‘We began to chat, smoke some weed and drink. He told me he was under a lot of pressure. There were periods of talking followed by silences.
‘Over time Jamal became quite paranoid and was saying I had things in my hands when I didn’t. Anytime I moved he began panicking. I told him to calm down, but he became increasingly irate.
‘He was grabbing things, throwing them around the room. He was panicking and sweating, I spent ages trying to get him to open the door.’
Mr Hopper said that he kept trying to open a window, but Mr Edwards wouldn’t let him and he eventually collapsed unconscious by the bathroom door.
After 9.30am Mr Edwards’s uncle arrived and he said he performed CPR for about 10 minutes until paramedics arrived and took over, but they were unable to resuscitate them.
The inquest heard that police treated the death as non-suspicious, but found three small snap bags with the remnants of white powder in Mr Edwards’s pocket.
Toxicology tests found cocaine and alcohol in his system, but no cannabis.
There was also MDMA in Mr Edwards’ urine but not blood, indicating that he had taken the drug recently – but not on the night of his death.
In a statement, Met Police Detective Sergeant Luke Taylor said: ‘There were no signs of trauma to either party.
‘Three small snap bags were found in his pocket with remnants of a white powder and bloody tissues, associated with the taking of Class A drugs.
‘He suffered a cardiac episode from taking recreational drugs and alcohol.’
Mr Edwards’s GP confirmed that while he had traits of sickle cell disease, he was not on any regular medication.
Summing up at West London Coroner’s Court, Mr Collett said: ‘He had worked as a DJ at a venue in Islington.
‘At around 4.30am he arrived at home and joined his close friend.
‘They had some drinks and had arranged to smoke cannabis. Although he appeared normal at first his behaviour changed and he exhibited signs of anxiety, paranoia and irritation.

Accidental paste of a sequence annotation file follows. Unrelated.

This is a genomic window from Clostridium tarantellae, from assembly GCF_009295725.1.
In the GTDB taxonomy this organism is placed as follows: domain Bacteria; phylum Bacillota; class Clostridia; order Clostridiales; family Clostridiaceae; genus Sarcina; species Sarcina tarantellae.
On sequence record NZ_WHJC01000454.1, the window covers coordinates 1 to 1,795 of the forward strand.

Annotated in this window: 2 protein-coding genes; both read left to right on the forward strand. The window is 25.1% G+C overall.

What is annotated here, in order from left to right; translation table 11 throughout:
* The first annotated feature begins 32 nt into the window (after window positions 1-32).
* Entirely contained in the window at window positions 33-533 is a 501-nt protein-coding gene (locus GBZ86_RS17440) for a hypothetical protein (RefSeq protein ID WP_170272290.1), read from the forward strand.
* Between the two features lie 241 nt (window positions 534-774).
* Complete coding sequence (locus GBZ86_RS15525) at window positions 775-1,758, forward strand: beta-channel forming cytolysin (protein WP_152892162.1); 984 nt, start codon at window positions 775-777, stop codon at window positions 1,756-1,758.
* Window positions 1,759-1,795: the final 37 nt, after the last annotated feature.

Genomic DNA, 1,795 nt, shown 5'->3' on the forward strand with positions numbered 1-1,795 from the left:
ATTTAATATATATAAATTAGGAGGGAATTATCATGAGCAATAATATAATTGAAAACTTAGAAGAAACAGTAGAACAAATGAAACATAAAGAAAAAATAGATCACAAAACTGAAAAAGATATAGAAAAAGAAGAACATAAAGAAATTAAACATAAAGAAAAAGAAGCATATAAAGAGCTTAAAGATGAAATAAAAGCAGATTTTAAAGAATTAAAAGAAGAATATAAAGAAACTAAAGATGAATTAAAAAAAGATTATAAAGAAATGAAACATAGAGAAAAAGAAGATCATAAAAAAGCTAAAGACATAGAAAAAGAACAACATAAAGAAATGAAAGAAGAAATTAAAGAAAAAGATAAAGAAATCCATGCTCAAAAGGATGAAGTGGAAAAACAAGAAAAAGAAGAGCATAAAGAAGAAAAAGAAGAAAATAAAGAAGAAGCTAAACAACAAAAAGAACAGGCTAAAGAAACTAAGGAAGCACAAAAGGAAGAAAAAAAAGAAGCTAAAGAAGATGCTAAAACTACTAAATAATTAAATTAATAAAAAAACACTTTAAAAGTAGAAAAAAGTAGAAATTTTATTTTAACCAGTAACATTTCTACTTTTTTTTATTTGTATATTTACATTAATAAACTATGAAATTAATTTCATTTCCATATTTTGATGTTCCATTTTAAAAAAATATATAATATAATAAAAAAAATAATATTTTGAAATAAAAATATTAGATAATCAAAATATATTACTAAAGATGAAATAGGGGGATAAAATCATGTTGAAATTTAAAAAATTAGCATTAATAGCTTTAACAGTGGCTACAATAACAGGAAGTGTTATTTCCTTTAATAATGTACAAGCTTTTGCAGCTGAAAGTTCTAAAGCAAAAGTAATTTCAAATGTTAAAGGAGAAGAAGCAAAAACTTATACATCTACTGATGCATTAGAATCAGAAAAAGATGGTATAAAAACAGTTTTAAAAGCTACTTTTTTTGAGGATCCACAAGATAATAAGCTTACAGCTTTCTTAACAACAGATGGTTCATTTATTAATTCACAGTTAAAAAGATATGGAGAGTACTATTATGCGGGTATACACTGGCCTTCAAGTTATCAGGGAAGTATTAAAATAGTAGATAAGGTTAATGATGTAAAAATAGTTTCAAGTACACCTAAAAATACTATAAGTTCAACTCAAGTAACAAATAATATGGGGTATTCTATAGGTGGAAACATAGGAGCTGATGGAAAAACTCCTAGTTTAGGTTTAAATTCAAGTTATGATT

‘Despite his friend’s efforts to calm him down he began throwing things around the room before collapsing on the floor.
‘The police found drug paraphernalia, the toxicology tests found recent evidence of drug use.
‘The insinuation is that Jamal had taken cocaine in sufficient quantity to cause an adverse reaction brought about by cocaine toxicity. This then caused cardiac arrhythmia which resulted in his death.’
Jamal Edwards’ heartbroken mother Brenda sings to the crowds at the vigil in his memory in Acton, West London
The family of Jamal (pictured as a child) have been left bereft by his death, as have his friends and fans
Prince William and Prince Harry and Jamal Edwards pose for a twitter picture Queen’s Young Leaders Programme Launch at Buckingham Palace in 2014
Jamal Edwards with his Member of the British Empire (MBE), after it was awarded to him by the Prince of Wales at an Investiture Ceremony, at Buckingham Palace in central London in March 2015
Jamal’s work in music and with charities made him many famous names including Bill Clinton and Cara Delevingne
The Prince of Wales sits on a sofa with Jamal Edwards during a live session at the launch of the Prince’s Trust Summer Sessions at the Princes’s Trust in Historic Chatham Dockyard on July 29, 2013
Mr Edwards was awarded an MBE in 2014 for his services to music and he was an ambassador for the Prince’s Trust.
In a statement read to the hearing, Brenda Edwards said: ‘Jamal was a beautiful and selfless person.
‘Since growing up with his family in Acton he made it his personal mission to open doors for others to walk through.
‘To help people through life, to love and to laugh. And most importantly, to just make people happy.’
She added: ‘Jamal helped so many, working tirelessly to give a platform to people.
‘His charitable work stretched near and far, from working at homeless shelters to giving back to his roots in St Vincent and the Grenadines.
‘We are so proud of everything Jamal achieved over the course of his 31 years and how he impacted others’ lives. We miss him so much.’